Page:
The Horsepower of a Centrifugal pump….. (And more reasons to qualify when and where to use VFD’s on them)
Too many people equate the horsepower of a pump being able to produce more flow and / or pressure using the SAME pump with the SAME impeller diameter by simply increasing the HP of the motor.
A centrifugal pump tells the motor how much power is needed to perform a specified flow at a specified head and will continue to deliver as much flow as possible until the curve of the pump crosses the “System Resistance Curve” of the system in which it will be used.
Here’s the controlling factor. The system (assumed to be in place) has a particular curve associated with it. It involves the pipe sizes, run lengths, elbows, valves, difference in elevation, specific gravity, viscosity (of the fluid) to name but a few.
It starts at 0 flow and 0 system resistance. As flow increases, so does the systems resistance (it takes more pressure to force the liquid through the system as flow increases).
A fixed system will require more pressure from ANY pump if……. the flow is increased. This cannot be done with increasing the horsepower. Neither can the pressure (head). It is done with centrifugal pumps by increasing the impeller diameter or the number of stages in the pump. The quantity and pressure can be attained by increasing its speed but, this is limited using VFD’s which can only provide a maximum of 10% overspeed.
Thus, the specifying engineer will build in a safety factor to his estimates and often arrives at a flow and pressure for any given system with a safety margin of 20-25% above the required values. The beauty of this is that, should the pump (when operational) be way too much for the system, it’s a simple fix by modulating the discharge valve so that the flow is restricted to what the engineer originally designed for. In doing so (throttling [partial closing] the discharge valve) the HP absorbed by the pump is automatically reduced because the pump told it so. Not because a VFD had to sense and make so slight a speed adjustment of the pump).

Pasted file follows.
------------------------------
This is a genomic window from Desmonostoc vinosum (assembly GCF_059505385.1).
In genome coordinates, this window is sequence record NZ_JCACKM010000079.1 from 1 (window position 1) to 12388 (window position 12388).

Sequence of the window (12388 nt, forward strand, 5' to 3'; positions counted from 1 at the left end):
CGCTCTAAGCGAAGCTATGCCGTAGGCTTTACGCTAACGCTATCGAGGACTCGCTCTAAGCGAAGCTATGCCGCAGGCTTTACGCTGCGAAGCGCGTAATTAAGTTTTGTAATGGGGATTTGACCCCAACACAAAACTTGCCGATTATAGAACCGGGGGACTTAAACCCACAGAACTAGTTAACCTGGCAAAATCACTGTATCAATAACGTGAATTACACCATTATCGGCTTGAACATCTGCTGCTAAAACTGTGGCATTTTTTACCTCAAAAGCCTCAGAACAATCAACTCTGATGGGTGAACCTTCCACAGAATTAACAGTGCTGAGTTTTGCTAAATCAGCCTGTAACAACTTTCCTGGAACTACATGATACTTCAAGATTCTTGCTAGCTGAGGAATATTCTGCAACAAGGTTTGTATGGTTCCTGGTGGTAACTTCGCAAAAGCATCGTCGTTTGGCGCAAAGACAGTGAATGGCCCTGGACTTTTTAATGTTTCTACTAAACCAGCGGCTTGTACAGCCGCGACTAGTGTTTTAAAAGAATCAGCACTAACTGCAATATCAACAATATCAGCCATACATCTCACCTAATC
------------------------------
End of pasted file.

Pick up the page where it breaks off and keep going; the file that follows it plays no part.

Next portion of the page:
In other words, a slight adjustment of the discharge valve told the pump, hey, I have another system resistance curve and I command you to deliver what I ask for and I’ll tell you how much HP I need to do it..
Obediently, the motor falls into line and voila……you get what you asked for and you didn’t have to switch out the 7-1/2HP motor for a 10HP motor after all (which would not have made a hoot of difference anyway).
I’ll remind those whom are interested, and can learn from the following affinity laws for centrifugal pumps:
- FLOW…is directionally proportional to speed.
- PRESSURE proportional to the square of the speed.
- HORSEPOWER is proportional to the cube of the speed.
Thus, a pump rated 300GPM at 250ft operating at 3500RPM utilizing 25HP by the hydraulic affinity laws will deliver 150USGPM at 62.5FT operating at 1750RPM utilizing 5HP(1/2 flow, ¼ pressure. 1/6th HP).
It’s a very quick and easy way to determine if in fact, increasing the HP of any given pump will produce more than you originally asked for it to do. You simply cannot. A change in impeller diameter, operational speed or reducing the system resistance (larger pipe sizes) is the only way you can change ‘your pump’ and tell it what you want it to do.